Kyoto, May 8 (Jiji Press) — A U.N. climate panel kicked off a general meeting in Kyoto, western Japan, on Wednesday to discuss methods of more accurately calculating countries’ greenhouse gas emissions.
The Intergovernmental Panel on Climate Change, which comprises experts, will release a report featuring such methods on Monday.
Japan aims to demonstrate its efforts to combat climate change, in the run-up to the summit of the Group of 20 advanced and emerging economies in Osaka, near Kyoto, on June 28-29.
At the start of the 49th IPCC session, Hoesung Lee, chair of the panel, said that the new report is expected to help improve the transparency of the ways of calculating emissions.
In a video message, Japanese Environment Minister Yoshiaki Harada underscored the country’s determination to support the IPCC’s activities and lead the global efforts for decarbonization by utilizing its advanced technologies and scientific knowledge.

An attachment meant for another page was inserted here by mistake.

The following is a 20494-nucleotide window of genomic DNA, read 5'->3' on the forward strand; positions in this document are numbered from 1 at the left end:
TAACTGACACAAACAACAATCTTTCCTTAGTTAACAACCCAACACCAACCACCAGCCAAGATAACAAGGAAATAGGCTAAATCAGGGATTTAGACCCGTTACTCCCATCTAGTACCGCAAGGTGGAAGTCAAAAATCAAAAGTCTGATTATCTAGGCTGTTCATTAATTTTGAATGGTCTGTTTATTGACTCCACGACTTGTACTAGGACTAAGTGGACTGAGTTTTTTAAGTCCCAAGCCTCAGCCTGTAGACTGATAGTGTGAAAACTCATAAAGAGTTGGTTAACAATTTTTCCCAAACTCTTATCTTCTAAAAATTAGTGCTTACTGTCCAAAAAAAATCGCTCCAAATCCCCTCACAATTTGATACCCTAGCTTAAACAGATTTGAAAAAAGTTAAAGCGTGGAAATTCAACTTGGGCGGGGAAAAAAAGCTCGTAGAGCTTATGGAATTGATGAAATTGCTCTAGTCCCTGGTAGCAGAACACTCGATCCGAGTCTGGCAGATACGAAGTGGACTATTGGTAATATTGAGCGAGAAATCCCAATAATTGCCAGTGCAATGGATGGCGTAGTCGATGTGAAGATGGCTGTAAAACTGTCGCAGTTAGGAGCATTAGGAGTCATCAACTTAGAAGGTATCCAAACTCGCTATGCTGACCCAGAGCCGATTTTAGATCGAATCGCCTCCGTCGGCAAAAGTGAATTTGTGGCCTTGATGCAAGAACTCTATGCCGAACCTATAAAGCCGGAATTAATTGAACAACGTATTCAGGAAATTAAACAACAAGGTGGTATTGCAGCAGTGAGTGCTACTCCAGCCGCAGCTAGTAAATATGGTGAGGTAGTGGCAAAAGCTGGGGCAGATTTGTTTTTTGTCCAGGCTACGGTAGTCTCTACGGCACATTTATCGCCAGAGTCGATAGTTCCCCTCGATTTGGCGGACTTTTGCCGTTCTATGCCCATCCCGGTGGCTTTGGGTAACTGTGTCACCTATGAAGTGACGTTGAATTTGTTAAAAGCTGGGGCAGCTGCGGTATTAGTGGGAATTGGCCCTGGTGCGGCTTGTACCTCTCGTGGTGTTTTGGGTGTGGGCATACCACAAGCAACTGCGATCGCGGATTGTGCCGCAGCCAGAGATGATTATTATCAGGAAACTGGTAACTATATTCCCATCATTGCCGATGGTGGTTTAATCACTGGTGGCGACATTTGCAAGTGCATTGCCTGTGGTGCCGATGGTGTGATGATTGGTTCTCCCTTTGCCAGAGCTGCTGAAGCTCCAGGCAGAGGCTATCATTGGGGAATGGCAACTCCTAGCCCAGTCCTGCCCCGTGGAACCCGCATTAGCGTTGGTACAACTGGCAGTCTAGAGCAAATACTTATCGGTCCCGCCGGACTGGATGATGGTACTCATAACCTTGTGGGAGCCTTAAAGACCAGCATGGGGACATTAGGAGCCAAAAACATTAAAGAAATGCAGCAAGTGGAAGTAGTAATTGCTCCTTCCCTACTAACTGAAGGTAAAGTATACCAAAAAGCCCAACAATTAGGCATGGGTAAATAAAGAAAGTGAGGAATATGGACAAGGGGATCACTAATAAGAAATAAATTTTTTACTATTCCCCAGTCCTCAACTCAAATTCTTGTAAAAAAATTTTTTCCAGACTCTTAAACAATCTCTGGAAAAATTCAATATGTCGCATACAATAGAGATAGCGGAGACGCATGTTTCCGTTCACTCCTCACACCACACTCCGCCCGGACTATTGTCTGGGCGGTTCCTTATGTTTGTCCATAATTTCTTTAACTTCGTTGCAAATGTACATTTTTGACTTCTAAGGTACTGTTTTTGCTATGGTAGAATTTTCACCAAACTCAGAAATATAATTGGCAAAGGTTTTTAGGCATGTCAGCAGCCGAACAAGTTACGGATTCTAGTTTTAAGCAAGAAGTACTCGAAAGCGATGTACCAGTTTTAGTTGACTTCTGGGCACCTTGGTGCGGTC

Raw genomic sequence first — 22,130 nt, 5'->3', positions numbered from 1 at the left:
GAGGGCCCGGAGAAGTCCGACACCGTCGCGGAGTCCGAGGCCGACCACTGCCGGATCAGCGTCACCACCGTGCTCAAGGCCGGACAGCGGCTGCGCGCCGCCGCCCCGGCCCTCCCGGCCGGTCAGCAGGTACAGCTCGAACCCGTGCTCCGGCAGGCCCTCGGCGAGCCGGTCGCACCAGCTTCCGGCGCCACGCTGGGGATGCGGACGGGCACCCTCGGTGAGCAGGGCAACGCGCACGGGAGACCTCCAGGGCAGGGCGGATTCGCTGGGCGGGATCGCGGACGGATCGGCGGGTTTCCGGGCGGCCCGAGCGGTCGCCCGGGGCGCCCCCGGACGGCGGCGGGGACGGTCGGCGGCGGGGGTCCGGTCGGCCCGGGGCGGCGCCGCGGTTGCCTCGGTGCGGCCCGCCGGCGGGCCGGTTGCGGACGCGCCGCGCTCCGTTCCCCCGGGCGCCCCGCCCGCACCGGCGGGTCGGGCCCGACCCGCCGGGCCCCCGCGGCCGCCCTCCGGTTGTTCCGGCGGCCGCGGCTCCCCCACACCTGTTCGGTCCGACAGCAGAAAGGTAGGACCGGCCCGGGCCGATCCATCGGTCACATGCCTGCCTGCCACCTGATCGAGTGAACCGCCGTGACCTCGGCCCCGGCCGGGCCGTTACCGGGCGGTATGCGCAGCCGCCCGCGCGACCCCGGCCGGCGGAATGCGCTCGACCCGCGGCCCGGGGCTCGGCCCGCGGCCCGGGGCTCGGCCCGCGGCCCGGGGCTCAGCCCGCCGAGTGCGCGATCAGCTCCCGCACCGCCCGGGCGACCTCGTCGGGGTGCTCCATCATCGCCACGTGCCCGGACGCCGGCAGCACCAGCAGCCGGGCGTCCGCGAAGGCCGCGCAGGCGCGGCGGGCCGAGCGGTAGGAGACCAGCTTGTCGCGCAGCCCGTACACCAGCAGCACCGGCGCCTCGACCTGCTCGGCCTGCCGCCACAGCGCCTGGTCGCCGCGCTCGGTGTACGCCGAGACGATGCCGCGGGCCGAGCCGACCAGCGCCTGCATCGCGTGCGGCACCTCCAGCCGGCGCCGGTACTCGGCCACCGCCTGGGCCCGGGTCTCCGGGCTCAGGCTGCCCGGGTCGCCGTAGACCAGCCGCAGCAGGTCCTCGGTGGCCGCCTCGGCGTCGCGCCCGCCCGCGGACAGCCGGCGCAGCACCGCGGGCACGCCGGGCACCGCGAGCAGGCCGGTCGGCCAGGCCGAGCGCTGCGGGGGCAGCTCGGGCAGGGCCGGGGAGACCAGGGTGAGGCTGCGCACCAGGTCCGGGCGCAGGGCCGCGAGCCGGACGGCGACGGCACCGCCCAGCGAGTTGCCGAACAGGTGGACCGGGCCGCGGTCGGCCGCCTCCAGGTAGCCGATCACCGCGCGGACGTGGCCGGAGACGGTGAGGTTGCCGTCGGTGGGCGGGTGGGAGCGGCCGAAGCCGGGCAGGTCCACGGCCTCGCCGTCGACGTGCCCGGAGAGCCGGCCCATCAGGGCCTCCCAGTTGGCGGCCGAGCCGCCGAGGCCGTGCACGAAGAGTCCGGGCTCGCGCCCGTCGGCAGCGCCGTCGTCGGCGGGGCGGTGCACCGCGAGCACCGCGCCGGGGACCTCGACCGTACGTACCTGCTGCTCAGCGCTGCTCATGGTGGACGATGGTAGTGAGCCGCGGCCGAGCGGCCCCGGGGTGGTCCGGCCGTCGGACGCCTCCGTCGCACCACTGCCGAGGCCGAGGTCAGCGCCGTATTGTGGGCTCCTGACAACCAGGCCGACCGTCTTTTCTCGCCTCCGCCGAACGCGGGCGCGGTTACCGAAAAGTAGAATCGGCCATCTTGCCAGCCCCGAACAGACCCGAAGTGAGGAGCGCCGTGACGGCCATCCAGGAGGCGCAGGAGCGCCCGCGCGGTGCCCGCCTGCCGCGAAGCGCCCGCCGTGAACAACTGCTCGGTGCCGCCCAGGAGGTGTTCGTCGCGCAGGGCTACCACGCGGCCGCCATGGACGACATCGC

Japan, which has been active in the area of emissions calculation for some 20 years, plans to highlight its achievements by hosting the IPCC meeting in the city, where the Kyoto Protocol, a landmark global framework for the fight against climate change, was adopted in 1997.
During the meeting, participants will discuss issues about the observation of the levels of greenhouse gas concentration with the use of a satellite. Through the talks, Japan aims to promote the Ibuki-2 greenhouse gas-observing satellite, which was launched by the Japan Aerospace Exploration Agency, or JAXA, and Mitsubishi Heavy Industries Ltd. last October.
Discussions will also be made on how to measure emissions from hydrogen and rare earth production, in order to reflect the latest scientific knowledge in the upcoming report.
The Paris Agreement, an international framework adopted in 2015, obligates signatories to set their emissions cut targets and report the amounts of emissions. The new report will be used as guidelines for calculating emissions.